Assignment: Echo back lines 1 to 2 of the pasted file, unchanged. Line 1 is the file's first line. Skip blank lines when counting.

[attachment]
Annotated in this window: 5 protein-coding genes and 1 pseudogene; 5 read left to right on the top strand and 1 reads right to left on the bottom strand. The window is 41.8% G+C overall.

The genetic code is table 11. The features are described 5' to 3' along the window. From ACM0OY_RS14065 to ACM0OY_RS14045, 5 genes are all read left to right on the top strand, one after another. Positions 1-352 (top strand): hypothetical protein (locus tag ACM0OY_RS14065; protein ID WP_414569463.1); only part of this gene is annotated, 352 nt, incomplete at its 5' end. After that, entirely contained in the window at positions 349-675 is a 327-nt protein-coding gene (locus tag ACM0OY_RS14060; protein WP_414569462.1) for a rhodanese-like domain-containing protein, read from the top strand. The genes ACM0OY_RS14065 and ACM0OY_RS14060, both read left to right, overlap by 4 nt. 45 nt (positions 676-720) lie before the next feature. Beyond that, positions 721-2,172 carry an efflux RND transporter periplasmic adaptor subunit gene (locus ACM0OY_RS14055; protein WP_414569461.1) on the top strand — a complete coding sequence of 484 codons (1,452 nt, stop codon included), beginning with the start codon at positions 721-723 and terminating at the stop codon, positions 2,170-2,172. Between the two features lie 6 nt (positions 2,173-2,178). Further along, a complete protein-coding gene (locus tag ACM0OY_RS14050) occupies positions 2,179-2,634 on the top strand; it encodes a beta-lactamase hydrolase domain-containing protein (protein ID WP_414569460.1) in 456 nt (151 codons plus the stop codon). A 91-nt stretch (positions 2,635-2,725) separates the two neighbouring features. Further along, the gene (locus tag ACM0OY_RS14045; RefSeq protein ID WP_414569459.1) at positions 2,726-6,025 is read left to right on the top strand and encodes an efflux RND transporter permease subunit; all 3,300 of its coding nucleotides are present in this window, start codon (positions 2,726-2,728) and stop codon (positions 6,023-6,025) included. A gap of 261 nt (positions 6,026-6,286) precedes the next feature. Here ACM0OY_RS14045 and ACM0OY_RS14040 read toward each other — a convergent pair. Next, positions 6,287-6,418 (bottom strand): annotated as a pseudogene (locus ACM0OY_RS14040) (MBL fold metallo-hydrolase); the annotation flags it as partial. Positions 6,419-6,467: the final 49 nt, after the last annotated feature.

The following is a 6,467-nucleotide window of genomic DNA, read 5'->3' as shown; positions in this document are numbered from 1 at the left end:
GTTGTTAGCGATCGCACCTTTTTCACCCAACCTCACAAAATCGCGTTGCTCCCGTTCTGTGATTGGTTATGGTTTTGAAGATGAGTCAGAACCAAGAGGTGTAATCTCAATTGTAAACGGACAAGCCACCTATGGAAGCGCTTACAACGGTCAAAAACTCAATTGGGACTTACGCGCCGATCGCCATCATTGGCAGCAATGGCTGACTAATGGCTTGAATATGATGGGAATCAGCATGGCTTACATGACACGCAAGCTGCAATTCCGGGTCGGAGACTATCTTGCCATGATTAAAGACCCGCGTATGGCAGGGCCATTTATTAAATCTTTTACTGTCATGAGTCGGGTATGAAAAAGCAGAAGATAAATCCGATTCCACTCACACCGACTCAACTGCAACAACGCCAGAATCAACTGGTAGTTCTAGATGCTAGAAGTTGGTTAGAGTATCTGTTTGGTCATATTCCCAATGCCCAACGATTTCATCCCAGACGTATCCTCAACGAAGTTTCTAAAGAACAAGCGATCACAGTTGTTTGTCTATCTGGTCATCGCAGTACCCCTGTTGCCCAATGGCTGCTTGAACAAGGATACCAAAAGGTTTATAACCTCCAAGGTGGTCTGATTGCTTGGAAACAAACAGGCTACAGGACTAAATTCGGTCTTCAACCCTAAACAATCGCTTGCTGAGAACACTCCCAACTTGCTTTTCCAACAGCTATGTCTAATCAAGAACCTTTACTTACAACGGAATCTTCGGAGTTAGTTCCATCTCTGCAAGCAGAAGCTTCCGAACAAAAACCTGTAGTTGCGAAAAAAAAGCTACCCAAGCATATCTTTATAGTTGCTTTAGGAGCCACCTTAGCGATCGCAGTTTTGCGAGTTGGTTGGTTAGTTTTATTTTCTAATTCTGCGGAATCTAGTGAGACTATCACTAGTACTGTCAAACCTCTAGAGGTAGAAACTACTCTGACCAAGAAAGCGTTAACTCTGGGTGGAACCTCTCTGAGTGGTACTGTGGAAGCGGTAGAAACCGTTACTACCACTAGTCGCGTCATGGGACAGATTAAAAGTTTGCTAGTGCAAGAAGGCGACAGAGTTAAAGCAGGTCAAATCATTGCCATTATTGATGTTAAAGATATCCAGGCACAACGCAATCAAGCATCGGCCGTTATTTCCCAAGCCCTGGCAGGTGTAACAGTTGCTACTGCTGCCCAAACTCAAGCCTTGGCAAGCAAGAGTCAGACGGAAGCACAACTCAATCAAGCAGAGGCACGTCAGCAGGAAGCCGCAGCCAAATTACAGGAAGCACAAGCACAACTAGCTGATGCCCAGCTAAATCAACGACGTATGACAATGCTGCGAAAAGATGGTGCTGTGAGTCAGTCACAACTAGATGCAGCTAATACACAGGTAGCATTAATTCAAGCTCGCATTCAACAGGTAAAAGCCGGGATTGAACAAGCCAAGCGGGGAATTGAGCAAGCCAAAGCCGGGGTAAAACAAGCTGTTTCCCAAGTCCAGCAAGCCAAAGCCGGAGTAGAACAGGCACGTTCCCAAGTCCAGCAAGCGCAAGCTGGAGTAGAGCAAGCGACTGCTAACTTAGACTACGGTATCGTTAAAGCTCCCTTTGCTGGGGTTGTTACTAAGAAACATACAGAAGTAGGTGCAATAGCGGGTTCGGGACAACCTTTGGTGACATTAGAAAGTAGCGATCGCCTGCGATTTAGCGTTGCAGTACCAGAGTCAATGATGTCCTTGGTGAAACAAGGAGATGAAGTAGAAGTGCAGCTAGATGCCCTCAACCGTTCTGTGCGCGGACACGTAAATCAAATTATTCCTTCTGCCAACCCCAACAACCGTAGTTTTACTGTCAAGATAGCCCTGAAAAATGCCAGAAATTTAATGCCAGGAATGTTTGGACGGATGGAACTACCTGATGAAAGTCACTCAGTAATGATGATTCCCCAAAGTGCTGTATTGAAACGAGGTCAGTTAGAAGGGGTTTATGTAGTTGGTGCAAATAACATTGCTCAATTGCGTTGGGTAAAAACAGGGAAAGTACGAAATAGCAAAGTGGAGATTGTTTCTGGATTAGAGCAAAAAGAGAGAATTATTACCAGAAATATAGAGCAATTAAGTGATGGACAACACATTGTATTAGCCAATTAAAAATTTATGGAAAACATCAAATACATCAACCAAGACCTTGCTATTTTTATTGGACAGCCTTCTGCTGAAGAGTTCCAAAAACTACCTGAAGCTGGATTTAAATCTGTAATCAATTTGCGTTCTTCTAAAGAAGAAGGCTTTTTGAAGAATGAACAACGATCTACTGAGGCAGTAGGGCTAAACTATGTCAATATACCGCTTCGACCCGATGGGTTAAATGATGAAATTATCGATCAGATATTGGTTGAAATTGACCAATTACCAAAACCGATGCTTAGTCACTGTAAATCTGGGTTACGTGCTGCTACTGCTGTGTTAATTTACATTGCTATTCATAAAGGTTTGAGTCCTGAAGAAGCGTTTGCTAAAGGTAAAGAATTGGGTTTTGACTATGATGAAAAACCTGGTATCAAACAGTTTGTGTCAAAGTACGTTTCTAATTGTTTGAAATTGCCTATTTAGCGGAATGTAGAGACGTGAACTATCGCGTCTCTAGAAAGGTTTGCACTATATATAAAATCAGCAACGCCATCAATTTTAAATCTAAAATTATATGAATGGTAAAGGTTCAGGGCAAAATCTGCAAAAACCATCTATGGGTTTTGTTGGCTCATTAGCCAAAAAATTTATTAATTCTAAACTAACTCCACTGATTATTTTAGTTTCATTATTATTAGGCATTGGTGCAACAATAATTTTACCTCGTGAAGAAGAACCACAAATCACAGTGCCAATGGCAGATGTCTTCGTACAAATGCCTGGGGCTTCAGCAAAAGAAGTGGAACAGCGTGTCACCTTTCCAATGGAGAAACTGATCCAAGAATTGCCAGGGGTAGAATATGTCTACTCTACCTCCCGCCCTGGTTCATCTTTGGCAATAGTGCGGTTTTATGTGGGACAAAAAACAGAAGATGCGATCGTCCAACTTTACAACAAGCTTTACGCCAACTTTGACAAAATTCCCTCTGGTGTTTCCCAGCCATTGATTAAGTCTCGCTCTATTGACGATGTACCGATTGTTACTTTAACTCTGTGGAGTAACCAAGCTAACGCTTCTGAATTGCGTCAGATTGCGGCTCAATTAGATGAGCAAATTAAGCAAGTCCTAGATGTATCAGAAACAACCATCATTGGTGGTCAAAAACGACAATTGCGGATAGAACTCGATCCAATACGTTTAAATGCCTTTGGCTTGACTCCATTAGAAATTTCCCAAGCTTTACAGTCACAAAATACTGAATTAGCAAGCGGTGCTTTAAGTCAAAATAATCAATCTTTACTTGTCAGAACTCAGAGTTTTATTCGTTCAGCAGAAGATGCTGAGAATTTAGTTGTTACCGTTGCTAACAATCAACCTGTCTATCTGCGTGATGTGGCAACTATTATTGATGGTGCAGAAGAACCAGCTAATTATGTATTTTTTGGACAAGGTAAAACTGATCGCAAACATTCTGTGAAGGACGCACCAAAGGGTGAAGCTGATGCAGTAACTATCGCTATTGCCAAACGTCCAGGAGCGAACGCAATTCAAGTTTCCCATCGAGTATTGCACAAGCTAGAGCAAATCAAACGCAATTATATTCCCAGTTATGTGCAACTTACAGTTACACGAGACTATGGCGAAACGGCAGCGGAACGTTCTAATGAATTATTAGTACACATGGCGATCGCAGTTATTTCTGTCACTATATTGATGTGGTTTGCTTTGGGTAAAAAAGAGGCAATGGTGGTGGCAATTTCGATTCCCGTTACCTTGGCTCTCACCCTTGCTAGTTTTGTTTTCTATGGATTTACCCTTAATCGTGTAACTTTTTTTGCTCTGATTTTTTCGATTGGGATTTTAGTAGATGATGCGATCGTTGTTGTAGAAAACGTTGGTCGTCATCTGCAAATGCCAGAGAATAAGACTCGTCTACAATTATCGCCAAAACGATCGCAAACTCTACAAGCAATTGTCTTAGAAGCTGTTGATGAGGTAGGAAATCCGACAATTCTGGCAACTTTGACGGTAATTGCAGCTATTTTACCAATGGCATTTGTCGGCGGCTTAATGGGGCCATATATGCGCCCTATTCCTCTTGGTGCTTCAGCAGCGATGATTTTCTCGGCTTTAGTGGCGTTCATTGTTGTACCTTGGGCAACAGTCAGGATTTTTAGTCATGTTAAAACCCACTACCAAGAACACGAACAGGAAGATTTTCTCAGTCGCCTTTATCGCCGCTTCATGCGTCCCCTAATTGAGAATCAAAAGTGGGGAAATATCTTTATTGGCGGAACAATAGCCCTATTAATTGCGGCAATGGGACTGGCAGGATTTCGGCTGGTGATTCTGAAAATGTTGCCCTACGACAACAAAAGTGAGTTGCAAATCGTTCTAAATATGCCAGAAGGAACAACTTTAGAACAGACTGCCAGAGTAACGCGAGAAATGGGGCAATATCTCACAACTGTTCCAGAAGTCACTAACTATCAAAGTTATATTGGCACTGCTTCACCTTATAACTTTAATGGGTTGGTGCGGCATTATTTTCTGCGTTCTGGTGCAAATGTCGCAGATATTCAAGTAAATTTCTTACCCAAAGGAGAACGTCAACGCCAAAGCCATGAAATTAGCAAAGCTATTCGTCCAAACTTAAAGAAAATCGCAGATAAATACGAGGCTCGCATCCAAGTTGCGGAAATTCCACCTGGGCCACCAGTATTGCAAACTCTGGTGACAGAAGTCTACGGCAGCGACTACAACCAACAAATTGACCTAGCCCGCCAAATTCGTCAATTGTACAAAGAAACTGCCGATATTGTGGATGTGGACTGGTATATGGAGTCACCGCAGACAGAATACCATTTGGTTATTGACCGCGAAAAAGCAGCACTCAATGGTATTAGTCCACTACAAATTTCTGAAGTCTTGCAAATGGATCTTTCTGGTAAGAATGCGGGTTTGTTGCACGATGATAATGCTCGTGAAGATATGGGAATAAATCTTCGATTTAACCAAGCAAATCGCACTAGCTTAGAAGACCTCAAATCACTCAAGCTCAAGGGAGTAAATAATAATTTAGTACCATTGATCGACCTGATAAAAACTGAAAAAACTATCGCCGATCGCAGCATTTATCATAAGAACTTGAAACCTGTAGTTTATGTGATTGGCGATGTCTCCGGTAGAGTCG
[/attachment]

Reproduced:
Annotated in this window: 5 protein-coding genes and 1 pseudogene; 5 read left to right on the top strand and 1 reads right to left on the bottom strand. The window is 41.8% G+C overall.

The genetic code is table 11. The features are described 5' to 3' along the window. From ACM0OY_RS14065 to ACM0OY_RS14045, 5 genes are all read left to right on the top strand, one after another. Positions 1-352 (top strand): hypothetical protein (locus tag ACM0OY_RS14065; protein ID WP_414569463.1); only part of this gene is annotated, 352 nt, incomplete at its 5' end. After that, entirely contained in the window at positions 349-675 is a 327-nt protein-coding gene (locus tag ACM0OY_RS14060; protein WP_414569462.1) for a rhodanese-like domain-containing protein, read from the top strand. The genes ACM0OY_RS14065 and ACM0OY_RS14060, both read left to right, overlap by 4 nt. 45 nt (positions 676-720) lie before the next feature. Beyond that, positions 721-2,172 carry an efflux RND transporter periplasmic adaptor subunit gene (locus ACM0OY_RS14055; protein WP_414569461.1) on the top strand — a complete coding sequence of 484 codons (1,452 nt, stop codon included), beginning with the start codon at positions 721-723 and terminating at the stop codon, positions 2,170-2,172. Between the two features lie 6 nt (positions 2,173-2,178). Further along, a complete protein-coding gene (locus tag ACM0OY_RS14050) occupies positions 2,179-2,634 on the top strand; it encodes a beta-lactamase hydrolase domain-containing protein (protein ID WP_414569460.1) in 456 nt (151 codons plus the stop codon). A 91-nt stretch (positions 2,635-2,725) separates the two neighbouring features. Further along, the gene (locus tag ACM0OY_RS14045; RefSeq protein ID WP_414569459.1) at positions 2,726-6,025 is read left to right on the top strand and encodes an efflux RND transporter permease subunit; all 3,300 of its coding nucleotides are present in this window, start codon (positions 2,726-2,728) and stop codon (positions 6,023-6,025) included. A gap of 261 nt (positions 6,026-6,286) precedes the next feature. Here ACM0OY_RS14045 and ACM0OY_RS14040 read toward each other — a convergent pair. Next, positions 6,287-6,418 (bottom strand): annotated as a pseudogene (locus ACM0OY_RS14040) (MBL fold metallo-hydrolase); the annotation flags it as partial. Positions 6,419-6,467: the final 49 nt, after the last annotated feature.